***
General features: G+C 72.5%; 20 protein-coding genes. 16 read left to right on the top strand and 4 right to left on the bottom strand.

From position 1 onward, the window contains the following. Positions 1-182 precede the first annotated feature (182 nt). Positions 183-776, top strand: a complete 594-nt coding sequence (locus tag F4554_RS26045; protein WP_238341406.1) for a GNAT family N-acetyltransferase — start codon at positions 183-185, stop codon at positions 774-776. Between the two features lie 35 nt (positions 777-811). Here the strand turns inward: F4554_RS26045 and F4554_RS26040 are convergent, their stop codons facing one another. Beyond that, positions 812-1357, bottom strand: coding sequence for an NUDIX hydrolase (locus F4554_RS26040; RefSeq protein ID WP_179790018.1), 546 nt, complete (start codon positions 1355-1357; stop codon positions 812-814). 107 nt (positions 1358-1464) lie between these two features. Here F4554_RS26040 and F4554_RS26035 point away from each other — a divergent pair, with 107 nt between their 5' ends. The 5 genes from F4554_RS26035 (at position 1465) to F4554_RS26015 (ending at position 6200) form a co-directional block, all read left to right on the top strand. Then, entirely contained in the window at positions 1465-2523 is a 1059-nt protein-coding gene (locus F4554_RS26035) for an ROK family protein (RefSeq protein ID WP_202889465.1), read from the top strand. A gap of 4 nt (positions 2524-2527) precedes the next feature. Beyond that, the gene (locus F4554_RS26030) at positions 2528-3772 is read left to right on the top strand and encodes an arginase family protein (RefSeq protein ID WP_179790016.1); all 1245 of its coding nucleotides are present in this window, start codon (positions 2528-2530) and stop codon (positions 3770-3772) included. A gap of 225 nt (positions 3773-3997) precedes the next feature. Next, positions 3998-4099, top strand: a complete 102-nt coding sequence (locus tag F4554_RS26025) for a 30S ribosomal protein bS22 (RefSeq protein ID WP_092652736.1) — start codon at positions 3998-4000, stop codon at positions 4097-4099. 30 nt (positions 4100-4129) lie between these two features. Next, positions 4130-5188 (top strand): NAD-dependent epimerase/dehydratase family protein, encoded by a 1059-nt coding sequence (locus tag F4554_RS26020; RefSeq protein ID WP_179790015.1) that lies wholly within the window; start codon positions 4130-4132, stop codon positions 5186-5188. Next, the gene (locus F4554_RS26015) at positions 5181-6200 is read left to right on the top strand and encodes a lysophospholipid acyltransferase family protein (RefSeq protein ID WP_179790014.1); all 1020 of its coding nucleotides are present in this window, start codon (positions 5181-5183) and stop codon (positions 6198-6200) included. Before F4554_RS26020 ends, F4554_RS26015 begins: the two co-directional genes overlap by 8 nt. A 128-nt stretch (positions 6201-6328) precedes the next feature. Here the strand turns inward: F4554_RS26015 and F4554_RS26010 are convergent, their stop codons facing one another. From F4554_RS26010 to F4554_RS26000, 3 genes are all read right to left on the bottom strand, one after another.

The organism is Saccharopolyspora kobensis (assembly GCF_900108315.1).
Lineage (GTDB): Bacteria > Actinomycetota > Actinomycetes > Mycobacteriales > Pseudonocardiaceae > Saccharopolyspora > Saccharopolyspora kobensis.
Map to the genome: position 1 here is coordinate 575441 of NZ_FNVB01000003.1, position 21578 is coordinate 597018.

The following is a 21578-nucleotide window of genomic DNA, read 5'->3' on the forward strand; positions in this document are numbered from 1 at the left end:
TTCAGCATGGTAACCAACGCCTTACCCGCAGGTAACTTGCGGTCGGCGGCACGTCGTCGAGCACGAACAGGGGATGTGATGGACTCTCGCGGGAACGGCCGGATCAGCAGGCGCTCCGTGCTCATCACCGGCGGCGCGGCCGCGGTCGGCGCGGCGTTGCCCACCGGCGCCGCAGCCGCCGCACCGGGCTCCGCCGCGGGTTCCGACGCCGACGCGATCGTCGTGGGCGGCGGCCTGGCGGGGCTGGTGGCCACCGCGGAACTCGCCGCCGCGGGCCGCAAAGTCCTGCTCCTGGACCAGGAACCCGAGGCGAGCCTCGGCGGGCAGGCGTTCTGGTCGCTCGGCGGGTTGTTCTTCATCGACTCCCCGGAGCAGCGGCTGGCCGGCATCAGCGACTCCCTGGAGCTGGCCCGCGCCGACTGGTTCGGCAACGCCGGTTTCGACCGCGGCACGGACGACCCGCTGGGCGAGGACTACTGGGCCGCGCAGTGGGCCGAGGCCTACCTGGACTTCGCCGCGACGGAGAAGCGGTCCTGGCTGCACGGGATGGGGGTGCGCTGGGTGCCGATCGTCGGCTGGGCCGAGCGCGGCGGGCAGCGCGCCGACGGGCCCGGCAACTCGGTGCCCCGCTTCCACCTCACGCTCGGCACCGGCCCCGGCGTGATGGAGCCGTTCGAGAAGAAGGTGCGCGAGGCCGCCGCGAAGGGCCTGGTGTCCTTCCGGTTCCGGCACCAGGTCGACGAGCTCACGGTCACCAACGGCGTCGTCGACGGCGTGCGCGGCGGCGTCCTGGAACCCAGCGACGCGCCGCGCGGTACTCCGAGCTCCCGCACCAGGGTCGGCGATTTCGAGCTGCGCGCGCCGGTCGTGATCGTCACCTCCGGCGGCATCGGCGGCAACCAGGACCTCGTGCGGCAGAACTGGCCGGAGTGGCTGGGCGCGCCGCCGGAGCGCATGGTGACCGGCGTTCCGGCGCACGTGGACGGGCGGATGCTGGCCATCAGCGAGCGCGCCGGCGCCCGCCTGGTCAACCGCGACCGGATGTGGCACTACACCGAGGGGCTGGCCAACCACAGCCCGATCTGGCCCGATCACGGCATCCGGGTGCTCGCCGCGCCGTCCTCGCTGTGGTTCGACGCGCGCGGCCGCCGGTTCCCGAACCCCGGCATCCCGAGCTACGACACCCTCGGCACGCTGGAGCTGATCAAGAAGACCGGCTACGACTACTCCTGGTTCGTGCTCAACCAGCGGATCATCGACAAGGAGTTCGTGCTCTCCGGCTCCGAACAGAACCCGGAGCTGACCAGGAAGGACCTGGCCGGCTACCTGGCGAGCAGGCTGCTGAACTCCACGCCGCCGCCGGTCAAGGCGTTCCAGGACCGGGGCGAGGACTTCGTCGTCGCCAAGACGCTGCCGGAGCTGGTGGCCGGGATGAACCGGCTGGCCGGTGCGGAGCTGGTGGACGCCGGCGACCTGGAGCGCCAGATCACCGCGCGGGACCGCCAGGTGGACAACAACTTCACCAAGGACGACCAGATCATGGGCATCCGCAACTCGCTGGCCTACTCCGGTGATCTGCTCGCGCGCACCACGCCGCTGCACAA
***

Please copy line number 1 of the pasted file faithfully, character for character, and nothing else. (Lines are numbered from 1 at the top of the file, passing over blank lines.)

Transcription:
General features: G+C 72.5%; 20 protein-coding genes. 16 read left to right on the top strand and 4 right to left on the bottom strand.